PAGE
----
“Next, Eliphas Levi pronounced with great force the words of the invocation. Suddenly, the walls of the room seemed to withdraw and an abyss was opened before them as if threatening to devour them, infinity, and astral: resplendencies of a sparkling luminosity shone; they covered their eyes in order not to offend the invoked spirit with an indiscreet glance. Then with a strong voice Levi asked for the cause of the Duchess Mildred’s disease; but he did not receive an answer. The vapors of the smoke thickened in such a way that they threatened to deprive their senses. Then, hurrying to the window, Eliphas suddenly heard a voice, which, although was strong and resonant, seemed to come from the deepest inner part of himself and which filled all the space of his soul. What the voice shouted to him was so frightful that his legs refused to move, so he remained petrified on the same spot.

“Precipitately, the Abbot went to his side next to the window, but his trembling hands, without force, did not manage to open the pin. The servant, who had passively attended the invocation, was lying unconscious on the ground.

“Finally, Eliphas left his numbness and broke the window with the crucifix, absorbing with joy—together with the abbot—the fresh air of the night, especially he—who bathed, so to speak, his febrile head in the humid fog—since, through all his nerves darted the frightful accusation that the mysterious spirit had sent with unequivocal clarity against him.

“When he finally recovered a little, he returned to the room. The smoke had dissolved in the interval, and the pale candle continued burning tenuously. The very pale abbot with wide eyes contemplated Eliphas and stammered, ‘Are you really guilty, my friend? I cannot believe it.’

“‘So you have heard the answer of the spirit.’

“The abbot, as if overwhelmed, in a gesture of assent dropped the head, ‘...Yes...,’ he slightly whispered.

“‘I swear to you,’ said Levi with vehemence, ‘that I have taken the symbol with pure hands, that I have never committed a crime in my life! I swear to you that I am not stained with blood.’  When uttering these words, he approached the lamp, so that the brilliance of the lamp completely fell upon him.

“Then the frightened abbot pointed with his finger to Eliphas’ jaw and the chest of his shirt. ‘There... look at yourself in the mirror...” said the abbot, taking the hand his friend and leading him before a great mirror that hung on a wall in the next room. Thus, there Eliphas saw a scratch upon his chin, with some little drops of dry blood; other little drops of dry blood also appeared on his shirt. He must have cut himself when shaving so hastily… Thus, the answer of the spirit was perfectly explained: ‘I do not talk with any one who is stained with blood.’

“Levi felt as if his heart was relieved from many weights. The abbot, however, seemed more overwhelmed and dropped himself on a sofa, convulsively contracting his shoulders and hiding his face between his hands. Levi tried to calm the old man, but he rejected him, saying, ‘I am concerned for the wretched Mildred; each hour her life is consumed. Otherwise, we could again invoke the spirit after three times twenty-one days, with the due offerings and plagiaries... but it is too much time, because in the interval Mildred will die.’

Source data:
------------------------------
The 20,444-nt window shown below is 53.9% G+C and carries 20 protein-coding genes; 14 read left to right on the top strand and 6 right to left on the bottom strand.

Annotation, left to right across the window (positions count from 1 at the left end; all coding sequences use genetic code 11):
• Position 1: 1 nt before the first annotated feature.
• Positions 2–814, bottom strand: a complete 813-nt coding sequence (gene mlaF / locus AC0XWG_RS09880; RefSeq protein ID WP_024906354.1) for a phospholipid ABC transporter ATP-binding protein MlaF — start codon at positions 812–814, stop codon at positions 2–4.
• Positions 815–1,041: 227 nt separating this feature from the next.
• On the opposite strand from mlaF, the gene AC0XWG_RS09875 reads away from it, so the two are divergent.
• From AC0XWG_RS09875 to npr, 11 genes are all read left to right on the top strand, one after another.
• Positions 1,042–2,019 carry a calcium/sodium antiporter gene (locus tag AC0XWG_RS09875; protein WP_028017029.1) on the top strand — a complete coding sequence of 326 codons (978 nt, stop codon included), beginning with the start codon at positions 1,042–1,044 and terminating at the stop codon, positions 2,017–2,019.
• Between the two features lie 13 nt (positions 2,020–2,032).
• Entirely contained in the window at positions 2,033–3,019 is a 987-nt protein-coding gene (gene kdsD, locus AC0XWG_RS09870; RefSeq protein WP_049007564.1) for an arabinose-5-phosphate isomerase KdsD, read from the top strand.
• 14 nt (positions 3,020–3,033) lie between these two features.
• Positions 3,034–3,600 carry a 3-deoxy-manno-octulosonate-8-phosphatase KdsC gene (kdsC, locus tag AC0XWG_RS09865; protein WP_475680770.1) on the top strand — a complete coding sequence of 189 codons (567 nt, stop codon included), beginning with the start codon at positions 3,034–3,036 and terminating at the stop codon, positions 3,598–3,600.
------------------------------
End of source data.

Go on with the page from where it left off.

“Levi did not know how to respond, thus, a dense silence loomed, which the abbot cut when he rose and walked with vacillating steps from one side to the other of the room. ‘It does not matter what the cost might be, I must obtain an answer at whatever cost...! Promise me, my friend, that you will not abandon me.’

“A vaporous determination was visible in the glance of the old man; so, in order to tranquilize him, Eliphas responded to him: ‘I gave you my word to place myself as a magician. Thus, since the objective has not yet been obtained, I sustain my given word.’

“‘Then stay here, and within twelve hours we will perform another conjuration; I will invoke the spirits of the low zone...’

“Eliphas then was frightened; had this old man become crazy? ‘What.... what did you say...? A son of the Church wants to make contact with the infernal spirits? No, that is not even in the intention of the devoted Duchess! Resign to it, do not risk your soul.’

It is obvious that to invoke demons is black magic. It is obvious that black magic brings physical and moral hunger, nakedness, diseases, and calamities.

“There was such a very icy firmness in the words and gestures of the abbot that Eliphas felt that any objection would be in vain. Thus, against his will, although by loyalty to the given word, he accepted the requirement of his friend.

“So, Eliphas remained as a guest in the house and, because of the extraordinarily tense and tiring conjuration, he slept so heavily and deeply that he awoke late in the morning.

“The day passed with the due purifications and plagiaries. At night, Eliphas received the appropriate clothes and the requirements for the service of the Devil. The abbot had already stated to him that although he would attend him as an acolyte, he would not take an active part in the invocation; so he dressed also with the prescribed clothes.

What happened later is something that frankly in no way do I want to transcribe, because there is responsibility in the word; it is preferable to shut up in this case. “Silence is the eloquence of wisdom.”

It is obvious that if one transcribes tenebrous paragraphs, one then becomes an accomplice to the crime; this is as much as to teach black magic to people.

Luckily, the invocators of the present story did not manage to make the invoked demons visible and tangible. The only thing that they attained was that a salamander—or small, innocent creature of the fire—appeared within the wall.